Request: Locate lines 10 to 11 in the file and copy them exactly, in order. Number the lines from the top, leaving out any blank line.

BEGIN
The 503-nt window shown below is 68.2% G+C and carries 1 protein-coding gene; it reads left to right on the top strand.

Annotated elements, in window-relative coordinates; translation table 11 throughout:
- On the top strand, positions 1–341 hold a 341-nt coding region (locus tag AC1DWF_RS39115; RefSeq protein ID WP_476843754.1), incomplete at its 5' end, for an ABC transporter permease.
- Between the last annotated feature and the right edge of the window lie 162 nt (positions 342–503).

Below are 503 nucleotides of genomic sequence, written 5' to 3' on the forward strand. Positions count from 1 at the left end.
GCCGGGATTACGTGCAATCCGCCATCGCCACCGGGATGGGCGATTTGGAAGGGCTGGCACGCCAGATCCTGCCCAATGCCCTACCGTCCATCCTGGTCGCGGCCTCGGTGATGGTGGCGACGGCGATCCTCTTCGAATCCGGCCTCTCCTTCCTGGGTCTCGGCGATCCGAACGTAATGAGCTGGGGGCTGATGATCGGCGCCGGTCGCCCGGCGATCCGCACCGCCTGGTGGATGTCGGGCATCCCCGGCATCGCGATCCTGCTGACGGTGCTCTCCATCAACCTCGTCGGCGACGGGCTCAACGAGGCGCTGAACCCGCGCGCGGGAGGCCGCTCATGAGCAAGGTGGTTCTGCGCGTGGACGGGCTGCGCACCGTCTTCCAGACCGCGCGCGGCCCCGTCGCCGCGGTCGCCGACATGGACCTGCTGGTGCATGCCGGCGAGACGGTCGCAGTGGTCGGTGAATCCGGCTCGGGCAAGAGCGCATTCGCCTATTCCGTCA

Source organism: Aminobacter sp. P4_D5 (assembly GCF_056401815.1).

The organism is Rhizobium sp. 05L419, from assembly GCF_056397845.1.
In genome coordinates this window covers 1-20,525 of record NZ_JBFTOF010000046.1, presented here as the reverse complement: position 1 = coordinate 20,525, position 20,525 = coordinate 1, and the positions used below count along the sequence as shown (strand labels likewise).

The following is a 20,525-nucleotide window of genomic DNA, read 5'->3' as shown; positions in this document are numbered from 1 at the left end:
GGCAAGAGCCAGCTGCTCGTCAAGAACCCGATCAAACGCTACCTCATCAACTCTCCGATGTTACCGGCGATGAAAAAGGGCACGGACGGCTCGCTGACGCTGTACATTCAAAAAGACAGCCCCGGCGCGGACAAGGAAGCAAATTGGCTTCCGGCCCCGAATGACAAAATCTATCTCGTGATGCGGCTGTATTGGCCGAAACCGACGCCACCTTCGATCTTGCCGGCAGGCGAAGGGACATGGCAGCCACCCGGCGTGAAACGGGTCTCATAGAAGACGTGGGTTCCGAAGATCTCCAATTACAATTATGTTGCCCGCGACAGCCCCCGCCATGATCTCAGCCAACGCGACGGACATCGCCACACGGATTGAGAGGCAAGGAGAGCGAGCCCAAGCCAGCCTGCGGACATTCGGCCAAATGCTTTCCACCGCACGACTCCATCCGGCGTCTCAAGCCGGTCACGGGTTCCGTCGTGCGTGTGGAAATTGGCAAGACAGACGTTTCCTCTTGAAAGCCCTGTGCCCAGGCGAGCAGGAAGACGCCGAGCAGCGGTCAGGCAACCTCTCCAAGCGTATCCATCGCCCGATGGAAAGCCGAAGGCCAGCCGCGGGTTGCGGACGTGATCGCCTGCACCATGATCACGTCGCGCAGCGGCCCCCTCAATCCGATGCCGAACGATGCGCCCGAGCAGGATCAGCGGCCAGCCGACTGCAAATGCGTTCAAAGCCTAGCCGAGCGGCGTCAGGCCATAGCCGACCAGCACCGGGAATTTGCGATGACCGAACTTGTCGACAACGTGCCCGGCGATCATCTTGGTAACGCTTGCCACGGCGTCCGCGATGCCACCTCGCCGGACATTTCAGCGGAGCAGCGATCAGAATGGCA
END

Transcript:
The following is a 20,525-nucleotide window of genomic DNA, read 5'->3' as shown; positions in this document are numbered from 1 at the left end:
GGCAAGAGCCAGCTGCTCGTCAAGAACCCGATCAAACGCTACCTCATCAACTCTCCGATGTTACCGGCGATGAAAAAGGGCACGGACGGCTCGCTGACGCTGTACATTCAAAAAGACAGCCCCGGCGCGGACAAGGAAGCAAATTGGCTTCCGGCCCCGAATGACAAAATCTATCTCGTGATGCGGCTGTATTGGCCGAAACCGACGCCACCTTCGATCTTGCCGGCAGGCGAAGGGACATGGCAGCCACCCGGCGTGAAACGGGTCTCATAGAAGACGTGGGTTCCGAAGATCTCCAATTACAATTATGTTGCCCGCGACAGCCCCCGCCATGATCTCAGCCAACGCGACGGACATCGCCACACGGATTGAGAGGCAAGGAGAGCGAGCCCAAGCCAGCCTGCGGACATTCGGCCAAATGCTTTCCACCGCACGACTCCATCCGGCGTCTCAAGCCGGTCACGGGTTCCGTCGTGCGTGTGGAAATTGGCAAGACAGACGTTTCCTCTTGAAAGCCCTGTGCCCAGGCGAGCAGGAAGACGCCGAGCAGCGGTCAGGCAACCTCTCCAAGCGTATCCATCGCCCGATGGAAAGCCGAAGGCCAGCCGCGGGTTGCGGACGTGATCGCCTGCACCATGATCACGTCGCGCAGCGGCCCCCTCAATCCGATGCCGAACGATGCGCCCGAGCAGGATCAGCGGCCAGCCGACTGCAAATGCGTTCAAAGCCTAGCCGAGCGGCGTCAGGCCATAGCCGACCAGCACCGGGAATTTGCGATGACCGAACTTGTCGACAACGTGCCCGGCGATCATCTTGGTAACGCTTGCCACGGCGTCCGCGATGCCACCTCGCCGGACATTTCAGCGGAGCAGCGATCAGAATGGCA